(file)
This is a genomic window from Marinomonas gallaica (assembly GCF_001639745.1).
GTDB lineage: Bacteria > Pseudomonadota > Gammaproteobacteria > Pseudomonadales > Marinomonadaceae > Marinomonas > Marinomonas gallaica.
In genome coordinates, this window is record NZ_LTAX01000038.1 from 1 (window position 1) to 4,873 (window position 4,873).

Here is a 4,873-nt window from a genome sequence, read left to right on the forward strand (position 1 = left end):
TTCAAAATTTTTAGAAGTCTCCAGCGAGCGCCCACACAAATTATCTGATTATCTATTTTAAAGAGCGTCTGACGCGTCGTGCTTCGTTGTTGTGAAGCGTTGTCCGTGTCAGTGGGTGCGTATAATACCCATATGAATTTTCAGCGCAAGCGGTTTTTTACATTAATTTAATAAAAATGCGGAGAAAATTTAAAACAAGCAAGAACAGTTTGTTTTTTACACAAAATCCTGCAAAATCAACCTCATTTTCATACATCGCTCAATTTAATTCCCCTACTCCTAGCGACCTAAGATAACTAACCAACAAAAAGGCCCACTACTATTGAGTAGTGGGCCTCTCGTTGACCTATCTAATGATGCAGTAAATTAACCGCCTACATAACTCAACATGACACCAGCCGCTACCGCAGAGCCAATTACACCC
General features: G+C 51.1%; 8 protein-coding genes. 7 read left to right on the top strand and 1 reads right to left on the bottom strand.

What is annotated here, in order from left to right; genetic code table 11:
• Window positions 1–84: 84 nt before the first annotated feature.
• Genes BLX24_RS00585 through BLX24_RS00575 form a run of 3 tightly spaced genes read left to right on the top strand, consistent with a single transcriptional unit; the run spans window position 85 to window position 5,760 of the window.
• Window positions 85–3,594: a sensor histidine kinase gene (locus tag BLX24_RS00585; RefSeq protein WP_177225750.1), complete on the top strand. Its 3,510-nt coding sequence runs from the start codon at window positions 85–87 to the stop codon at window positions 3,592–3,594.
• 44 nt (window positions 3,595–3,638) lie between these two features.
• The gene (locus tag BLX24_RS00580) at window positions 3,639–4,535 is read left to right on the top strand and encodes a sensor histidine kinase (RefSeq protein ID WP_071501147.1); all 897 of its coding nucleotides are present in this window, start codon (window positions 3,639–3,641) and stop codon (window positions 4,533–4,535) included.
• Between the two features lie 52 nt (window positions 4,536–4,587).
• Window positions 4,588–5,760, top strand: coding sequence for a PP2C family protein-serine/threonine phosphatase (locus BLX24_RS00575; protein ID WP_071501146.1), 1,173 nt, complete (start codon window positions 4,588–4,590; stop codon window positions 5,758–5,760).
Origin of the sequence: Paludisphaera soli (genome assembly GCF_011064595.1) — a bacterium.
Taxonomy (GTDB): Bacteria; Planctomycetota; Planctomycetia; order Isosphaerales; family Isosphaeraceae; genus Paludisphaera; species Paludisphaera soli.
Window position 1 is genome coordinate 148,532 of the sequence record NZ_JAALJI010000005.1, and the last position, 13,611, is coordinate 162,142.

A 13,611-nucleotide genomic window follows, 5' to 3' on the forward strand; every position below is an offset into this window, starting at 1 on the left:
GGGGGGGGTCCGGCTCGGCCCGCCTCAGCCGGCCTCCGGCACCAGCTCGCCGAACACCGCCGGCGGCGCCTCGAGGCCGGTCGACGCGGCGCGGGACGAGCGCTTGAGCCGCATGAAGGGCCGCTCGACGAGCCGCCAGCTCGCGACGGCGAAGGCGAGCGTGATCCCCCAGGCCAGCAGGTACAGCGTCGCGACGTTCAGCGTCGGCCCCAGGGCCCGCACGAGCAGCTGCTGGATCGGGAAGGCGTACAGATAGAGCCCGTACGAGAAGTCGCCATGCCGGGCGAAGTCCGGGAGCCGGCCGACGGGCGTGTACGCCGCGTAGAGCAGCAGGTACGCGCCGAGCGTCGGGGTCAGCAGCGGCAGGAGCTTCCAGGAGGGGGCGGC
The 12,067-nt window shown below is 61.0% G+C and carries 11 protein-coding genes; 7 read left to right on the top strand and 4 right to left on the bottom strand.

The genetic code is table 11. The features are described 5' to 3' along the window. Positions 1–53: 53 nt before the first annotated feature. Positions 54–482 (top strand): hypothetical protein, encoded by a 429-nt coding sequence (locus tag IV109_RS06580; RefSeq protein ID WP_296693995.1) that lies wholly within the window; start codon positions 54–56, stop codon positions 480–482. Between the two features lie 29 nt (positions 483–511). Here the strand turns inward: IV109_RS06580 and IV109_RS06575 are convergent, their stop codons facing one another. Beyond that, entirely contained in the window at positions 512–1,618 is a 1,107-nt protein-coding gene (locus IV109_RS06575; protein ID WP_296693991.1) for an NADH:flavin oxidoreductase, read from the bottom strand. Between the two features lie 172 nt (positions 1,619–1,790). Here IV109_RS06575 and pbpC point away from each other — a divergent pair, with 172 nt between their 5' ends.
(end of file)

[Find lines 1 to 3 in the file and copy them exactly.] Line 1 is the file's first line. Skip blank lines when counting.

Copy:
This is a genomic window from Marinomonas gallaica (assembly GCF_001639745.1).
GTDB lineage: Bacteria > Pseudomonadota > Gammaproteobacteria > Pseudomonadales > Marinomonadaceae > Marinomonas > Marinomonas gallaica.
In genome coordinates, this window is record NZ_LTAX01000038.1 from 1 (window position 1) to 4,873 (window position 4,873).